British mystery author Patricia Wentworth is best remembered today as the creator of Miss Maud Silver, a remarkable private investigator of keen wit and considerable insight into human behavior. She's quite similar, in many ways, to Agatha Christie's Miss Marple, and she appeared in thirty Wentworth mysteries. But Patricia Wentworth also wrote more than thirty other mysteries which do NOT feature Miss Silver. I must admit that I had never read any of them, even though I have always enjoyed the Miss Silver books.
Now, Dean Street Press is republishing all of Wentworth's non-Miss Silver books, and they sent me a copy of one of them, a 1945 mystery called Silence in Court, for this review. It's a remarkably strong story, and it's the subject of today's audio review on the Classic Mysteries podcast. You can listen to the entire review by clicking here.
Silence in Court gives us an elderly and often unpleasant woman named Honoria Maquisten, who proves once again that – at least in mystery fiction – constantly changing your will can be extremely bad for your health. As the iron-fisted matriarch of a mid-sized family, Honoria’s favorite occupation appears to be altering her very sizable bequests to family members, reflecting current favorites and pariahs. The family claims to be quite used to it – Cousin Honoria would change beneficiaries with alarming frequency. Most of the family members say that they don’t take all this fiddling with the will very seriously.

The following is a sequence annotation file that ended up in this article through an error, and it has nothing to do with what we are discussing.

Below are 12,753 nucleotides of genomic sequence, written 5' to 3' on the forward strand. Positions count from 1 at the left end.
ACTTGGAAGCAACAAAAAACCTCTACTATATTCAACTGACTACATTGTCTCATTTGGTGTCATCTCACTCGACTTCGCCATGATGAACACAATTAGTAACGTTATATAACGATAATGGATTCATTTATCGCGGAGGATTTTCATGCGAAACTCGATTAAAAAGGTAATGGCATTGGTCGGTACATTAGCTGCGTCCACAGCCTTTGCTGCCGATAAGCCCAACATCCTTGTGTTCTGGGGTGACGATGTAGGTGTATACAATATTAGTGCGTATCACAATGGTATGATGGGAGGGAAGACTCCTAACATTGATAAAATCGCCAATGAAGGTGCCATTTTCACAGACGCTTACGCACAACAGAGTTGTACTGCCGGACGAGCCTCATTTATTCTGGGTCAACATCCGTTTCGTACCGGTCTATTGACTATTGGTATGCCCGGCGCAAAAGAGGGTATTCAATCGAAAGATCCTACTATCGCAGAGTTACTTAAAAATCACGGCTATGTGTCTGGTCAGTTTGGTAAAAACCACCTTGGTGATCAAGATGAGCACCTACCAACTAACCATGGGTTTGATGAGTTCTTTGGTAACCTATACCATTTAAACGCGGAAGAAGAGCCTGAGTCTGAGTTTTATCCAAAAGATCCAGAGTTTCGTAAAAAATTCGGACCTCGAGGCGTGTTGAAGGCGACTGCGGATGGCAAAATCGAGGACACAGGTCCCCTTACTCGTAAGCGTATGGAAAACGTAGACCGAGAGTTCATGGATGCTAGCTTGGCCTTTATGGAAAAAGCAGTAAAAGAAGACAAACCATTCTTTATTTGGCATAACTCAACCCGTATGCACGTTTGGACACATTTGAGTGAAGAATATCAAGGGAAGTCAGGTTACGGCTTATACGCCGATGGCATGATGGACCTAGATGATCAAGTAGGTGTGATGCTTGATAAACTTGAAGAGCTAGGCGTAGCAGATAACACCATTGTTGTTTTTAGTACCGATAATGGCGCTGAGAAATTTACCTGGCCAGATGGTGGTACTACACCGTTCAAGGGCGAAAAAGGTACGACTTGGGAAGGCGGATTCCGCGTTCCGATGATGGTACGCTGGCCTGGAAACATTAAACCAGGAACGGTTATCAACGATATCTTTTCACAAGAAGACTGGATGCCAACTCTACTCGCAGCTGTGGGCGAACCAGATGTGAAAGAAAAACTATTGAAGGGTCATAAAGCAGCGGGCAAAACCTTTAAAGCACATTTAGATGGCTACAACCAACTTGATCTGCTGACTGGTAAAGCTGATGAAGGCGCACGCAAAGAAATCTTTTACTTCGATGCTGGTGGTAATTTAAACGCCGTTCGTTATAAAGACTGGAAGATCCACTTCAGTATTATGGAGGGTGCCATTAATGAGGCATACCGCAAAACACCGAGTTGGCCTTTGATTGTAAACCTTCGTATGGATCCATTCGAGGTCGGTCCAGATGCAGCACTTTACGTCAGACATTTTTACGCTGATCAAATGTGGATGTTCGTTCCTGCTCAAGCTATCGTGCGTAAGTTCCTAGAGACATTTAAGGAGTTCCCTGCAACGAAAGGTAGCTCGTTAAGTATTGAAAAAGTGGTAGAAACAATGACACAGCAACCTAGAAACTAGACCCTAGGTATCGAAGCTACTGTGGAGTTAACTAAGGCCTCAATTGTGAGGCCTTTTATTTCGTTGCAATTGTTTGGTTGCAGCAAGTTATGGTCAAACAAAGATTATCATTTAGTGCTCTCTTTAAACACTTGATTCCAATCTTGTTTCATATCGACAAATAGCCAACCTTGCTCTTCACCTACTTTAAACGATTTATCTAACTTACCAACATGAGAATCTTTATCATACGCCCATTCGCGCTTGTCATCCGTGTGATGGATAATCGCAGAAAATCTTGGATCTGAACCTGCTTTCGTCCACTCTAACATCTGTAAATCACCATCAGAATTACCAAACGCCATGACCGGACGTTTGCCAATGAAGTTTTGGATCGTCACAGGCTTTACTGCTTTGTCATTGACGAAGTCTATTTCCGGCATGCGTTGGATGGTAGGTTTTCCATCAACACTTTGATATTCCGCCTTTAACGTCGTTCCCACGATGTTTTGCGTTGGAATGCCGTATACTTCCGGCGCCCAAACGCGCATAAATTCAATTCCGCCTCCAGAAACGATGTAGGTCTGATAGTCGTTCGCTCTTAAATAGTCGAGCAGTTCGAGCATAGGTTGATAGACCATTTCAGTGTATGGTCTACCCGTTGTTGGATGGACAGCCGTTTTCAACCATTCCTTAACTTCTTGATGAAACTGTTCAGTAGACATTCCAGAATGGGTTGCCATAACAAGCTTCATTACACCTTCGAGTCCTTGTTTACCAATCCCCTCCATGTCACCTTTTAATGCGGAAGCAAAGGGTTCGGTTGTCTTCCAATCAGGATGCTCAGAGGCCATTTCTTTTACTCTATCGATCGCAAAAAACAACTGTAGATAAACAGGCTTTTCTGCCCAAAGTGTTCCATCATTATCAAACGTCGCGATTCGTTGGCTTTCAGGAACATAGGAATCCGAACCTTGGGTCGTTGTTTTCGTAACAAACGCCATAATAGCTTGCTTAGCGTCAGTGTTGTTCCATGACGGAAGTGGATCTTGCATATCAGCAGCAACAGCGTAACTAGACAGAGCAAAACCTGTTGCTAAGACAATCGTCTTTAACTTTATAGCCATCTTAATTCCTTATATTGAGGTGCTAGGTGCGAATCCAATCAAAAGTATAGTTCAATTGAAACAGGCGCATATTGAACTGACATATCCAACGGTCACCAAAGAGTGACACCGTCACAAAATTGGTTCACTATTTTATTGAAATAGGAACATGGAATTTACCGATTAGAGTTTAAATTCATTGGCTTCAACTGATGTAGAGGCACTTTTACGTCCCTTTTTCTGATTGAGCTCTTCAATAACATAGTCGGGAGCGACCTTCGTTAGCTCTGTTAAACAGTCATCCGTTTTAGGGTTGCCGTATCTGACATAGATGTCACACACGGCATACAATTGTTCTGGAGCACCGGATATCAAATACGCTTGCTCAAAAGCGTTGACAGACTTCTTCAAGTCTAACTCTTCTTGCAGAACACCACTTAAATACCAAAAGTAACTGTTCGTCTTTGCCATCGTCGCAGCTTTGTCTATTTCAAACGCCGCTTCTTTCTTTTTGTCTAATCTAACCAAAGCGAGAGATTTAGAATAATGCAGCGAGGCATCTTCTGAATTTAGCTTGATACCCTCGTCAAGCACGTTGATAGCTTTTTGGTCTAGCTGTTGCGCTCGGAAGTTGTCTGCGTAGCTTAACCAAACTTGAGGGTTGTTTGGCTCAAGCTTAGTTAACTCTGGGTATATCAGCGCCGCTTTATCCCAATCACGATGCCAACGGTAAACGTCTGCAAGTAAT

Into this household, at Honoria’s request, comes a young woman named Carey Silence, the granddaughter of one of Honoria’s cousins. Honoria is quite taken with this young woman and insists on writing her into the will. There is some grumbling by the other beneficiaries, but there seems to be more than enough in the way of bequests to go around.
And then someone sends an anonymous letter to Honoria, apparently accusing somebody of serious misbehavior. And Honoria erupts in fury, threatening to rewrite her will one more time and – it is assumed – cut someone out of it completely and permanently this time.
Before she can do that, Cousin Honoria is dead, having taken far too many sleeping pills. That letter is missing. Evidence points to murder – and much of the evidence seems to point to Carey Silence. Did she kill her benefactor to avoid being cut out of the will? She is arrested and put on trial for murder. That trial – and her fight for her own life, compounded by the search for the real killer – is at the heart of Silence in Court. And, yes, that wordplay on "silence" in the title is quite deliberate.
This new edition from Dean Street Press features an introduction by mystery historian Curtis Evans. Even without Miss Silver to save the day, Silence in Court is thoroughly enjoyable.